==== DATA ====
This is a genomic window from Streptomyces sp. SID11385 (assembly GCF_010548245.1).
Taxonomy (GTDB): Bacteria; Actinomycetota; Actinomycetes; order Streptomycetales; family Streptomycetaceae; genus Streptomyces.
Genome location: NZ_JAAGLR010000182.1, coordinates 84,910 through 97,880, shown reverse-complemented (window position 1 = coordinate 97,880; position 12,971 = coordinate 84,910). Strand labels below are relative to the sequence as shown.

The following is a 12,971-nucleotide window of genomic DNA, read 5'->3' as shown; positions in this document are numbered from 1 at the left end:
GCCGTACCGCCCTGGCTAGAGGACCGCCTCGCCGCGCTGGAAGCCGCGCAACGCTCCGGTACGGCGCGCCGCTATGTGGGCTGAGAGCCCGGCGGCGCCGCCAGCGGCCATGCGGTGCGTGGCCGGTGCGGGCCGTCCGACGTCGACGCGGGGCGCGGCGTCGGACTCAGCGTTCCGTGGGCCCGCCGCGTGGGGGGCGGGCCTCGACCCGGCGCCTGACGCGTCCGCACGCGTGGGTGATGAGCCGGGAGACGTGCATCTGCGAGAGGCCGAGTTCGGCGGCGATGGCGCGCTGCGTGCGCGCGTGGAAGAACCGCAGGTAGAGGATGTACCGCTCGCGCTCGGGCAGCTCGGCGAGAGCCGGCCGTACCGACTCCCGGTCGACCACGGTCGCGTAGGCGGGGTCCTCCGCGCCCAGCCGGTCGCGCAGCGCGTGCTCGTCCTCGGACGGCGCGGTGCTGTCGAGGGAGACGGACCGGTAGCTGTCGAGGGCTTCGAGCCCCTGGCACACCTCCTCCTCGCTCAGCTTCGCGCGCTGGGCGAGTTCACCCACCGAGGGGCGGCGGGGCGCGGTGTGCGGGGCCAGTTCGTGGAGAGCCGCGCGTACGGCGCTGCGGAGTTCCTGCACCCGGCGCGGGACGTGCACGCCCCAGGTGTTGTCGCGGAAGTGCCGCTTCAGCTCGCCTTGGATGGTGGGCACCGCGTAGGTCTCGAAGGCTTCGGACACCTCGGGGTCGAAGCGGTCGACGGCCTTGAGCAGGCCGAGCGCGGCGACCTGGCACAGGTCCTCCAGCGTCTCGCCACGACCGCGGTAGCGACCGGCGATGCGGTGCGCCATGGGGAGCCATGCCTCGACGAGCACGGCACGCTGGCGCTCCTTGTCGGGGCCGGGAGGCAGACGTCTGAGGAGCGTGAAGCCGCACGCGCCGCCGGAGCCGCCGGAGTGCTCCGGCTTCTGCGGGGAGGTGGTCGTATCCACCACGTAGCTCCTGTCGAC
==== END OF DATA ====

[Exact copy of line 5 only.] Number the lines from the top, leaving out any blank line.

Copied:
GCCGTACCGCCCTGGCTAGAGGACCGCCTCGCCGCGCTGGAAGCCGCGCAACGCTCCGGTACGGCGCGCCGCTATGTGGGCTGAGAGCCCGGCGGCGCCGCCAGCGGCCATGCGGTGCGTGGCCGGTGCGGGCCGTCCGACGTCGACGCGGGGCGCGGCGTCGGACTCAGCGTTCCGTGGGCCCGCCGCGTGGGGGGCGGGCCTCGACCCGGCGCCTGACGCGTCCGCACGCGTGGGTGATGAGCCGGGAGACGTGCATCTGCGAGAGGCCGAGTTCGGCGGCGATGGCGCGCTGCGTGCGCGCGTGGAAGAACCGCAGGTAGAGGATGTACCGCTCGCGCTCGGGCAGCTCGGCGAGAGCCGGCCGTACCGACTCCCGGTCGACCACGGTCGCGTAGGCGGGGTCCTCCGCGCCCAGCCGGTCGCGCAGCGCGTGCTCGTCCTCGGACGGCGCGGTGCTGTCGAGGGAGACGGACCGGTAGCTGTCGAGGGCTTCGAGCCCCTGGCACACCTCCTCCTCGCTCAGCTTCGCGCGCTGGGCGAGTTCACCCACCGAGGGGCGGCGGGGCGCGGTGTGCGGGGCCAGTTCGTGGAGAGCCGCGCGTACGGCGCTGCGGAGTTCCTGCACCCGGCGCGGGACGTGCACGCCCCAGGTGTTGTCGCGGAAGTGCCGCTTCAGCTCGCCTTGGATGGTGGGCACCGCGTAGGTCTCGAAGGCTTCGGACACCTCGGGGTCGAAGCGGTCGACGGCCTTGAGCAGGCCGAGCGCGGCGACCTGGCACAGGTCCTCCAGCGTCTCGCCACGACCGCGGTAGCGACCGGCGATGCGGTGCGCCATGGGGAGCCATGCCTCGACGAGCACGGCACGCTGGCGCTCCTTGTCGGGGCCGGGAGGCAGACGTCTGAGGAGCGTGAAGCCGCACGCGCCGCCGGAGCCGCCGGAGTGCTCCGGCTTCTGCGGGGAGGTGGTCGTATCCACCACGTAGCTCCTGTCGAC